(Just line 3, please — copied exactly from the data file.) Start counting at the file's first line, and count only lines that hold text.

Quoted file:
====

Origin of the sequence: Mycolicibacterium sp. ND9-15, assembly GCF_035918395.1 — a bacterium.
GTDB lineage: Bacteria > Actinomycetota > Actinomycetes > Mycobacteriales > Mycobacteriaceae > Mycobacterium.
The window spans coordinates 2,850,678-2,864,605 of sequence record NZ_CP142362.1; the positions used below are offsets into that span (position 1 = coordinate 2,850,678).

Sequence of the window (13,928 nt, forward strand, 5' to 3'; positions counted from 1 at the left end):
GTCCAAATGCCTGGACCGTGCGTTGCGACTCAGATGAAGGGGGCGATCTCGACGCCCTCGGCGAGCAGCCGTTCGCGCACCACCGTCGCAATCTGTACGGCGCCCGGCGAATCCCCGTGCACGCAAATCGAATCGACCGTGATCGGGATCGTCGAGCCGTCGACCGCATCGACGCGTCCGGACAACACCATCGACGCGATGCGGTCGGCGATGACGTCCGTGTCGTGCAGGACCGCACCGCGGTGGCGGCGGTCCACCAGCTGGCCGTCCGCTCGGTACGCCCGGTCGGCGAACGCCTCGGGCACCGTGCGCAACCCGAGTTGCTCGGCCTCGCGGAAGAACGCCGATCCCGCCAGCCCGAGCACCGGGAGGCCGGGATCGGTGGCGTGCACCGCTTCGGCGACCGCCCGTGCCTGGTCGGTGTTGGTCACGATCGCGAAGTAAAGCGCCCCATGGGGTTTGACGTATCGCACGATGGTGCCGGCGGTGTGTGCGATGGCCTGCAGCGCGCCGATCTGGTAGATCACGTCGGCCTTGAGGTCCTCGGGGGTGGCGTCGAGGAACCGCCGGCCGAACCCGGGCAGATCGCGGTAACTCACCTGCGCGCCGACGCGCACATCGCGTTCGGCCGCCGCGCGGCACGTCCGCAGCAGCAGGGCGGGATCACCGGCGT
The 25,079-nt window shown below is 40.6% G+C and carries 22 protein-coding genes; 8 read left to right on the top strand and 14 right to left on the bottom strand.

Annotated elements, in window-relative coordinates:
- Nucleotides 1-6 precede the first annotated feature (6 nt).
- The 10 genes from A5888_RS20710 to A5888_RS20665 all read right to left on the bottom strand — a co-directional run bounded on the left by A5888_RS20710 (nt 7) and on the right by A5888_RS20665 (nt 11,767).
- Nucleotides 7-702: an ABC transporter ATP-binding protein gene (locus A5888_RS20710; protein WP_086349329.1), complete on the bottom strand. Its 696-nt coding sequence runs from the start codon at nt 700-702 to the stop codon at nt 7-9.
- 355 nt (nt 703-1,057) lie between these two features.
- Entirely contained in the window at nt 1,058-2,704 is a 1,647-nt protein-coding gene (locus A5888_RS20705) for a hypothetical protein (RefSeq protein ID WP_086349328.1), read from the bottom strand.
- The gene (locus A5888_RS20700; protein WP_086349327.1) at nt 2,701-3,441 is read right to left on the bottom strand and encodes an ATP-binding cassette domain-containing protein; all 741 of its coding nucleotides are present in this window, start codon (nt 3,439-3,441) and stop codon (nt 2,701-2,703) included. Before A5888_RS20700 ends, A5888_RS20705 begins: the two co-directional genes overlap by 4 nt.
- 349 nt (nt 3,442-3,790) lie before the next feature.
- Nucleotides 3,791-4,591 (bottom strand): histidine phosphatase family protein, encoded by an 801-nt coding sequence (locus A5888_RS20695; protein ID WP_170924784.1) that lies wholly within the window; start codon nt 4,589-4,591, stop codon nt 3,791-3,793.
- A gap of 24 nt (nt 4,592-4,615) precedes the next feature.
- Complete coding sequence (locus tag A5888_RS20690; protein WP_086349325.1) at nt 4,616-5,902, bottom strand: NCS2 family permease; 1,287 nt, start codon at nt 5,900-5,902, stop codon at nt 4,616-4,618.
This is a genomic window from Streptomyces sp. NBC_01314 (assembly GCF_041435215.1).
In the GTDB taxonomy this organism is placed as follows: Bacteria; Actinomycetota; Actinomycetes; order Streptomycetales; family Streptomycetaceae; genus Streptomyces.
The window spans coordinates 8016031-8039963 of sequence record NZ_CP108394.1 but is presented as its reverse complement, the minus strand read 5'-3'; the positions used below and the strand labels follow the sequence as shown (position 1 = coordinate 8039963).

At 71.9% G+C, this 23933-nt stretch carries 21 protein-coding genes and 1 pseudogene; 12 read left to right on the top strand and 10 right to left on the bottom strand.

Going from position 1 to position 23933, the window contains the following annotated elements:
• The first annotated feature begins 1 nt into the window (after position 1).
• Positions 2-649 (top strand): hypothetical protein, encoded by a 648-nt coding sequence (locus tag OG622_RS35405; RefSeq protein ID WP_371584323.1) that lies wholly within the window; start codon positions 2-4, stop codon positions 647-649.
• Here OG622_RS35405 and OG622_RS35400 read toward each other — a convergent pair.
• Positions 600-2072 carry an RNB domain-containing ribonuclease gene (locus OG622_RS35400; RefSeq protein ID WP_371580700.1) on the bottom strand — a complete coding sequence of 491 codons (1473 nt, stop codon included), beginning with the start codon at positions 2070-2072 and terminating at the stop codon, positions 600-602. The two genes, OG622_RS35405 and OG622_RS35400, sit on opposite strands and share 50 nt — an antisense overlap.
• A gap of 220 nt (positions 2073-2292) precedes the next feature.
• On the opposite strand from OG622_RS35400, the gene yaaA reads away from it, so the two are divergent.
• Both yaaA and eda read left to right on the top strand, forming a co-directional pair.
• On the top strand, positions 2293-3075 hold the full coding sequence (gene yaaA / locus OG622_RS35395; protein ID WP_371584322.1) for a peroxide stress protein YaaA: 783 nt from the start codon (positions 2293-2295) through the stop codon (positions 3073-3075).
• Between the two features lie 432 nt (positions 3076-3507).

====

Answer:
The window spans coordinates 2,850,678-2,864,605 of sequence record NZ_CP142362.1; the positions used below are offsets into that span (position 1 = coordinate 2,850,678).